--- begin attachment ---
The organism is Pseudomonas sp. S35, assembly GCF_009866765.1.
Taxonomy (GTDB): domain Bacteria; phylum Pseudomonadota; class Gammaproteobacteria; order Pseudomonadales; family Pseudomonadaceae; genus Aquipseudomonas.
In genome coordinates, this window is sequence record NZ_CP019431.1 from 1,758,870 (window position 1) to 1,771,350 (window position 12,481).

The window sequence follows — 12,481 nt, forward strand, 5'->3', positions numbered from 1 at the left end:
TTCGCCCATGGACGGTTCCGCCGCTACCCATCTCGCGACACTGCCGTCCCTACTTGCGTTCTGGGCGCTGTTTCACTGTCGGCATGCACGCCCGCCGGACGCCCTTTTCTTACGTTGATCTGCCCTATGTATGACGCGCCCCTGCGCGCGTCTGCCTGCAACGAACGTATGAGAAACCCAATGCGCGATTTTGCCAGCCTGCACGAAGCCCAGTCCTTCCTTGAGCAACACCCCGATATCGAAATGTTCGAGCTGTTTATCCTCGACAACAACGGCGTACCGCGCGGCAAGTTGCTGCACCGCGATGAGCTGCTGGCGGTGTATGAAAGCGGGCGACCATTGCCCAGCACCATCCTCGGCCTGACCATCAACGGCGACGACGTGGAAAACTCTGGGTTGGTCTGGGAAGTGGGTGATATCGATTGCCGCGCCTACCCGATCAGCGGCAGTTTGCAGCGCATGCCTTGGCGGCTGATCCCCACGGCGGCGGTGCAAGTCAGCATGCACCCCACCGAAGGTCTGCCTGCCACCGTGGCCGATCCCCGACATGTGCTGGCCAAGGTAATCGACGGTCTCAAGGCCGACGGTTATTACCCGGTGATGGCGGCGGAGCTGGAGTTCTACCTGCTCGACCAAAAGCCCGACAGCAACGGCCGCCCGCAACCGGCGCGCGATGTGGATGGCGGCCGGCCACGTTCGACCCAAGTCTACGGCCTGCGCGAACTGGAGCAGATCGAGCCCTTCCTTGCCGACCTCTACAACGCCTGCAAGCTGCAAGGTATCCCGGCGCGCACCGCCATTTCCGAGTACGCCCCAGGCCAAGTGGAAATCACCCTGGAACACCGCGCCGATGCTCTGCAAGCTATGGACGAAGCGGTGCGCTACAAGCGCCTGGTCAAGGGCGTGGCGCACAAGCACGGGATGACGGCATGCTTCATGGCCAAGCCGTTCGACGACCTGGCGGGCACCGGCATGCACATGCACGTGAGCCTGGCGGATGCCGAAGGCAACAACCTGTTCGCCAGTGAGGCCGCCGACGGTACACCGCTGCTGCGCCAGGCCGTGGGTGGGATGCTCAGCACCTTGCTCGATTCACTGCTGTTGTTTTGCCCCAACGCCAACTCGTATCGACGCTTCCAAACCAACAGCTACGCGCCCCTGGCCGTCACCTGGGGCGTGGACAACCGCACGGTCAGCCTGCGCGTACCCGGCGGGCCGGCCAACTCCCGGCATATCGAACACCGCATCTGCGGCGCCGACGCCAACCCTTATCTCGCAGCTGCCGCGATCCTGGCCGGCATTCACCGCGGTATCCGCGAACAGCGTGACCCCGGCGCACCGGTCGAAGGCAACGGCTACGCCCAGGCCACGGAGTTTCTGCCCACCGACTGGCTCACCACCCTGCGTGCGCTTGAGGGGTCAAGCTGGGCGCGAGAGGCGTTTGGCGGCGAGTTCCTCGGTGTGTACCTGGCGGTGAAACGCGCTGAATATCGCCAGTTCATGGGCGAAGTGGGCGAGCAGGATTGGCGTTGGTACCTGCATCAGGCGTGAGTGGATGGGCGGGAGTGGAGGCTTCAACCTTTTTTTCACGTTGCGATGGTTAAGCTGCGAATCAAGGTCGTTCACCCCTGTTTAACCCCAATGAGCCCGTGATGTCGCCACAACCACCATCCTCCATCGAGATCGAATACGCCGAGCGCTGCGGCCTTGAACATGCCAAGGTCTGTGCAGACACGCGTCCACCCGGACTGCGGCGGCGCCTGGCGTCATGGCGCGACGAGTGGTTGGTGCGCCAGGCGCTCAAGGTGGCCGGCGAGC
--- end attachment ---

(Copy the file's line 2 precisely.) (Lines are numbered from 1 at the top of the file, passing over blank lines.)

Taxonomy (GTDB): domain Bacteria; phylum Pseudomonadota; class Gammaproteobacteria; order Pseudomonadales; family Pseudomonadaceae; genus Aquipseudomonas.